There have been calls from the Children’s Commissioner for England for a change to the law. The changes would require doctors, teachers and social workers to report suspicions of child abuse.
The Commissioner, Maggie Atkinson, argues that this step would be an encouragement to professionals to focus more on the needs of children and importantly to ensure that if there are concerns that they are shared with others. By contrast the Government has argued that there is no evidence to suggest that this would lead to children being made any safer.
Legal guidance already exists that is intended to compel professionals who come in to contact with children to report child abuse. However, at present failure to report is not considered to be a crime in England, Scotland and Wales. The position in Northern Ireland is slightly different where it is an offence to disclose an arrestable offence to the Police and this would include offences against children.
It is suggested that alongside a potential tightening of the laws it would be necessary to implement a programme for training. This is because much of what happens can depend on how well a professional has assessed the issues and significantly what steps they then took as a result.
The suggestions are similar to suggestions made previously by the former Director of Public Prosecutions for England and Wales, Keir Starmer. His recommendations supported the idea of short prison sentences for anyone convicted of a failure to report a suspicion of child abuse.
One of the unfortunately common features of some recent cases reported in the media has been the lack of proper reporting of suspicions.
In response The Department for Education has argued that the introduction of mandatory reporting standards was not the solution to the problem. Guidance already exists that suggests professionals should immediately refer matters to social care when they are concerned about a child.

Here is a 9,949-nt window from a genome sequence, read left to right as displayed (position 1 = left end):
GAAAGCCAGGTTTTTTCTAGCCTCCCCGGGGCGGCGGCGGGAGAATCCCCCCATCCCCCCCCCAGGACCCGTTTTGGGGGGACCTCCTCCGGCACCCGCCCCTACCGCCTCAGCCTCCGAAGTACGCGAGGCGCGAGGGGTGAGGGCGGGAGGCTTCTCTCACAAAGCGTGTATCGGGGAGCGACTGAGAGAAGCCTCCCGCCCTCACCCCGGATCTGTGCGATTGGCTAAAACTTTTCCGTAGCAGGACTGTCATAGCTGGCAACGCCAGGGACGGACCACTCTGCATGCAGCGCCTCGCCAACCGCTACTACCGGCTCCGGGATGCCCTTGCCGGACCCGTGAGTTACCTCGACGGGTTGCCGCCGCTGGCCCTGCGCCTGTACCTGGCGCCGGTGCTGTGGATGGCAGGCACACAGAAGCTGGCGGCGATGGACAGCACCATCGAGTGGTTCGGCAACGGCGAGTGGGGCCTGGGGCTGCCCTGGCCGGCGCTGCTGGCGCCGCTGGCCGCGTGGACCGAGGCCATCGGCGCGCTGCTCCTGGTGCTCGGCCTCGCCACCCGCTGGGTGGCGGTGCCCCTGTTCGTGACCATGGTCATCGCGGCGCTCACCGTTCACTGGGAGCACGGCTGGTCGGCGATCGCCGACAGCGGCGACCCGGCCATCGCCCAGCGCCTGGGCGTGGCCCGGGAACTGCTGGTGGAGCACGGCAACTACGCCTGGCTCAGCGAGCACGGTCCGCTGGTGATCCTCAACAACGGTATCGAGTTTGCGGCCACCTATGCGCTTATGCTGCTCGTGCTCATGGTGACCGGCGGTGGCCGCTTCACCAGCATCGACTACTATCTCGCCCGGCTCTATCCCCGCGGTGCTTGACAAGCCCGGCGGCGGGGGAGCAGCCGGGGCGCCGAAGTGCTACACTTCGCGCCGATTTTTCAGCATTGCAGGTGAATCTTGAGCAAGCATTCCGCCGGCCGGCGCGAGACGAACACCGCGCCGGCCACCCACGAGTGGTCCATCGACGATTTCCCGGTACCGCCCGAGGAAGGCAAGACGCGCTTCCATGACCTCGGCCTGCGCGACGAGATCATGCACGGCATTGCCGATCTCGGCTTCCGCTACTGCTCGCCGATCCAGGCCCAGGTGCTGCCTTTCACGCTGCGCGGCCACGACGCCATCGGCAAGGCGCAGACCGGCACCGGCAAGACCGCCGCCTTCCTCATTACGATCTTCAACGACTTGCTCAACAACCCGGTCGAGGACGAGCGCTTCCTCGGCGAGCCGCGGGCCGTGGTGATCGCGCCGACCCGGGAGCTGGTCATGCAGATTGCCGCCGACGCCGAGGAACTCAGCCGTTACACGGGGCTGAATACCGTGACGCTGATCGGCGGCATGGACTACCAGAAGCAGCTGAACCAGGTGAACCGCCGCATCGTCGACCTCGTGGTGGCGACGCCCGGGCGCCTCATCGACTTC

The general response to these suggestions, particularly in terms of the professions, has been hesitant. Medical practitioners in particular face the difficult prospect of dealing with these potentially serious problems whilst also being mindful of their own responsibilities and ethical standards. There may be exceptional cases where reporting, in a formal sense, might be against a child’s interests.
It is fair to say, in some circumstances, that not reporting a suspicion straight away does not amount to a decision to do nothing at all.
What is evident from a number of the heavily reported cases is that the key difficulty in taking action on a suspicion is the lack of a clear and cohesive approach that allows any information received to be acted on by the right agencies. Mandatory reporting does not necessarily lead to effective response and in many respects that is the point most likely to provide a better safeguard for vulnerable children.
The importance of this issue cannot be underestimated. It is, of course, essential that steps are taken to prevent child abuse and neglect. However, it is equally fair to say that this is a complex area and the solutions that are put in place to deal with problems need to be flexible enough to adapt. In that sense mandatory reporting may be the right option but equally it needs to be looked at in a wider context to ensure that professionals are alert to the problems and better equipped to identify and act on suspicions in a manner which protects the child in question.